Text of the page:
It's time for those New Year's resolutions again. The number one resolution people make is -- you guessed it -- to lose weight. Yet based on what we know about us (Americans), we are actually gaining weight. Right now 69 percent of us are overweight. Within that 69 percent, 35 percent of us are obese. This is not good. Obesity is a major risk factor for: Type 2 diabetes, heart disease, stroke, high blood pressure and some cancers. It is a real threat to our health and our ability to enjoy life.
In my book, Foodaholic, The Seven Stages to Permanent Weight Loss, I have identified the seven stages we must go through in order to lose weight and keep it off for good. It's not a diet book. It is a guide book through the psychological tasks we must complete in order to be successful long term. The weight loss stage is only one of the seven. There is much more involved in losing weight, and keeping it off, than just eating less and moving more.
I know this because I used to be 50 pounds heavier than I am now. That was 22 years ago. I have maintained that weight loss all these years. I am also a psychotherapist and both in my private practice, and at the obesity clinic at UCLA (where I am on staff), I have helped hundreds of people lose weight and keep it off.
A recent study out of the University of Washington has confirmed what I know and experienced firsthand. That is that we are in "fat denial." This was a very large study of almost 400,000 people and when asked about their weight a year ago, people inflated the number. That made it seem like they were losing weight when in fact they were not. This was especially true for men.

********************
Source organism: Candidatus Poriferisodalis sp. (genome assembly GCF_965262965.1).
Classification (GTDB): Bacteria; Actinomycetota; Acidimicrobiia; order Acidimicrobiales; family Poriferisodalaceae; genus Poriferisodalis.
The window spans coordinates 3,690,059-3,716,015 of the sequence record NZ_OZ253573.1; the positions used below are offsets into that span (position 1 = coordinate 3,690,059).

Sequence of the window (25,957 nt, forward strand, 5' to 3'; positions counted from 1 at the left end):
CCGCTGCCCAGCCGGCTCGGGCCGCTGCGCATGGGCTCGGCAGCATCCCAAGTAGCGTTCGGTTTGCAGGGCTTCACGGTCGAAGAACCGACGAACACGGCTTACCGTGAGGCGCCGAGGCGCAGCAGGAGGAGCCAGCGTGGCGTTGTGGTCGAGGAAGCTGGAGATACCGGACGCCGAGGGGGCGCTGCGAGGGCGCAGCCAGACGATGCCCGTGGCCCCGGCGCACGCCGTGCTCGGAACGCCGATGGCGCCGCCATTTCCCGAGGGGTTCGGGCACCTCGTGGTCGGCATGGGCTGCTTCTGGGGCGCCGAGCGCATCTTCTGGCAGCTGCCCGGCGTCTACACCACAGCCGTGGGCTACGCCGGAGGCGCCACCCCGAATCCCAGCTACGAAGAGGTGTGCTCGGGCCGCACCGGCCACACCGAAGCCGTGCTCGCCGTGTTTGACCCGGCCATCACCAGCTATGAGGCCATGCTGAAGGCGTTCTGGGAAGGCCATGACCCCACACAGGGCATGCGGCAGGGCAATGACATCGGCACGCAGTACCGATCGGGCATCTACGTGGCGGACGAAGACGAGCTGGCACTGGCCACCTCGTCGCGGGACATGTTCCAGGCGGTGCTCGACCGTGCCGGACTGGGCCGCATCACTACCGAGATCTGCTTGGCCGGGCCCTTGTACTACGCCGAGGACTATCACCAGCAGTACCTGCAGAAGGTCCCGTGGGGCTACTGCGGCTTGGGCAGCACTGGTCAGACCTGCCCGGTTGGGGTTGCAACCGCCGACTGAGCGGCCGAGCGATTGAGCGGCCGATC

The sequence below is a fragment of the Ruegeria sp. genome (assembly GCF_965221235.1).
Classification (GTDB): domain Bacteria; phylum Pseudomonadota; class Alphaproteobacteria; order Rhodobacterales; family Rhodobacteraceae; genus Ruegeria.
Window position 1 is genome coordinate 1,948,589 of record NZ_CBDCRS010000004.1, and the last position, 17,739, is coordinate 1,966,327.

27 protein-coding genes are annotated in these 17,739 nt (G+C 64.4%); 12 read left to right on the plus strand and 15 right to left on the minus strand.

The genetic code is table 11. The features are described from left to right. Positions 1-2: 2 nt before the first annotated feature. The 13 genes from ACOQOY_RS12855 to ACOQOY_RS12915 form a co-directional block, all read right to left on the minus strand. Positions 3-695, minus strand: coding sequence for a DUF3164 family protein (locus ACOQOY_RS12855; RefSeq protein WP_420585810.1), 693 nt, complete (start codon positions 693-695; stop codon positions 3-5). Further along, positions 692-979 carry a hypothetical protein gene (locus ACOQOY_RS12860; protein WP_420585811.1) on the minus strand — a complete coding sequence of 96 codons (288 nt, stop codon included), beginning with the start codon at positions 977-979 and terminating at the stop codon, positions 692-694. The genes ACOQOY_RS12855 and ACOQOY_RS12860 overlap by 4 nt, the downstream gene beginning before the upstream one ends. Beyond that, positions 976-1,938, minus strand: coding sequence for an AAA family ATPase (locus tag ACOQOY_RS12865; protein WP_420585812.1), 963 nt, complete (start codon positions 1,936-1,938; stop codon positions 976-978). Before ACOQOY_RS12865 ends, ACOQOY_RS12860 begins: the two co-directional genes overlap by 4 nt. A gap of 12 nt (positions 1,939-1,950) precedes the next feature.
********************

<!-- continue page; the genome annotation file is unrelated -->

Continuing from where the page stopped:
When I was at my top weight I employed many fat denial techniques. I would wear stretchy clothes, hide behind others for a group photo, avoid clothes shopping, swimming, crossing my legs (because I couldn't), getting on the scale, etc.
So, the first stage of the weight-loss process is coming out of fat denial. This is the entire first chapter of my book. It was what I had to do before I took action to change my weight.
The lead author of the University of Washington study, Catherine Wetmore, said:
The message we're trying to drive home is that if Americans don't accept the reality of their weight changes over time, they're not going to be motivated to lose weight. It's important to be attuned to even small changes in body weight because over time they can really add up.
Here is a helpful video to assist you in coming out of fat denial. It's not easy to face the reality of where you are but it is necessary in order to get to where you want to go.
The three things you can do, right now, to help yourself break through the denial is:
- Get on the scale. Write down your weight. That can be your starting weight.
It is my mission to help you lose weight, feel better, look better and live a healthy and happy long life. You can't do those things if you are overweight and in denial about it. Your weight is ultimately something you can control. I'd like to help you do just that.
That's it for now. Good luck and let me know how you're doing.
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